We are living in an era of Technology and its Advancements. Use of Technology can be seen anywhere. From Homes to Offices, Schools to Universities, even in the gadgets technology is advance at its full extent. Mostly everyone uses smartphones. Students for Social Networking and Surfing through web, Elders for their Work and Olders for interacting with their family living abroad. This use is not limited to what I mentioned age accordingly above. But the one thing to notice is without smartphones I guess life has no meaning these days. It has become the biggest asset of our life.
Now when it comes to smartphones then there is no single brand or type available in the market. Smartphone comes with many features and designs but more importantly their OS (Operating System) tells about what the phone is capable of. The most used and trusted Operating Systems of this time are iOS (Apple), Android (Multi Brands) and Symbian (Nokia). Android is the most popular out of them all because of lower prices in comparison to iOS.
A new revolution is about to begin. Revolution in the World of Smartphone OS. Let’s break the suspense by moving to the next part of this article 😀
What is Android Silver?
Android Silver is a bit like a more advanced Nexus programme, but instead of working with one manufacturer and one device, Google will work with multiple firms on multiple devices. Google supposedly wants to help manufacturers to deliver a premium Android experience, so participating firms will get help from Google with their development and marketing costs, and their devices will get preferential treatment when it comes to software updates. There will be Android Silver kiosks in shops and an Amazon-style video support service for Silver users, but the existing Nexus programme will be stopped.
Is that really good for me?
It should mean a wider choice of high-end Android devices at reasonable prices, and those devices will be free from the bloat-ware, unwanted apps and over-the-top customisation that plagues some firms’ handsets. The devices must “closely adhere to Google specifications” and will “sharply limit the number of Non-Google apps that can be pre-installed on devices” or ensure that phone owners will be able to uninstall them. It also means that you’ll be able to buy handsets without wondering if you’re getting the most up to date version of Android or whether the firm will bother supplying Android updates after a few months.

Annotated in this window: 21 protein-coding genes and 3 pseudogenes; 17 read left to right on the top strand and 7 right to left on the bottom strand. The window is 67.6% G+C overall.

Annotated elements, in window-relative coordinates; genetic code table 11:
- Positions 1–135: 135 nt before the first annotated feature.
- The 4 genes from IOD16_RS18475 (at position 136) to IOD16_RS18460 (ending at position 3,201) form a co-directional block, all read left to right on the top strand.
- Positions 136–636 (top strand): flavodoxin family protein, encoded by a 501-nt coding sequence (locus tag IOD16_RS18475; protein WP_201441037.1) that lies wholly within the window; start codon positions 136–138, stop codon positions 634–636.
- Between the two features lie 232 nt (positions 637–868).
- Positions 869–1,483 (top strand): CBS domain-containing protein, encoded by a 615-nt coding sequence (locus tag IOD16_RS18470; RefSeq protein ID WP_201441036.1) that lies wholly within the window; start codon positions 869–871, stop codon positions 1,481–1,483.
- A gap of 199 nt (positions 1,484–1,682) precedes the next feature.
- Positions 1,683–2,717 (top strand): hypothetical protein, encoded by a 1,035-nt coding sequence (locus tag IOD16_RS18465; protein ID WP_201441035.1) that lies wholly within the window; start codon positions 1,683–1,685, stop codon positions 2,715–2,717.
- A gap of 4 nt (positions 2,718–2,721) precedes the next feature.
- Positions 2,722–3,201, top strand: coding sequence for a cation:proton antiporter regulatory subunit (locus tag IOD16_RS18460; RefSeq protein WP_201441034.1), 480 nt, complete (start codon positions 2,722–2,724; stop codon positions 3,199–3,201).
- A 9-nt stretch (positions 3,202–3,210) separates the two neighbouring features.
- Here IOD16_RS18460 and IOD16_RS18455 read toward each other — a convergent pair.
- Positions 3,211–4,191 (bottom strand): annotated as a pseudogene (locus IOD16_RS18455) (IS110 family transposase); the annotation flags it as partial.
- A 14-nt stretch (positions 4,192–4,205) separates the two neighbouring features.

What’s the advantage for the manufacturers?
Simply “Money” – as much as $1 billion of it. Andorid Silver should help the smaller players compete with the 500lb gorilla of Android: Samsung. Companies that don’t have Samsung’s massive R&D and marketing budgets will be able to benefit from Google’s deep pockets. The downside, however, is that by becoming part of the Silver programme the manufacturers may find it harder to differentiate their products from one another: if the rumours are correct and Google is specifying the hardware as well as the software (as it does with its own Nexus devices) there won’t be much the manufacturers can do to make their devices different from their rivals.
Which Companies are taking part?
LG and Motorola have been named as the most likely candidates for initial devices. Others are expected to follow.
When is it [REVOLUTION] going to happen?
To be honest “We don’t know”. The leaks are based around documents from the tail end of last year and the rumours of a new Nexus 10 tablet at this summer’s Google I/O suggest that if the Nexus programme is being replaced, it isn’t happening imminently. Google is already cracking down on the way Android is presented, though: both the HTC One (M8) and Samsung Galaxy S5 boot screens feature the words “Powered by Android”.
Why is Google doing this?
Short and Simple answer is “Control”. By limiting what manufacturers do with Android, Google can ensure consistency and quality across devices – something that isn’t always the case at the moment. By working more closely with manufacturers, Google can ensure that Android Silver customers get the best possible Android experience as they never felt before. I guess to answer the above question, this reason is sensible enough, but there’s another theory doing the rounds: Silver is Anti-Samsung insurance. Google gives away Android because it wants users’ data and Samsung’s dominance is a threat to that: Samsung’s plans to eventually drop Android are well documented, and if it forks or drops Android that will leave an enormous hole in Google’s data gathering.
By putting the Android brand at the centre of multiple firms marketing and helping those firms better compete with Samsung, Silver could be an attempt to minimise the damage Samsung could do. If Silver is successful, it might just persuade Samsung to stick with Android for longer.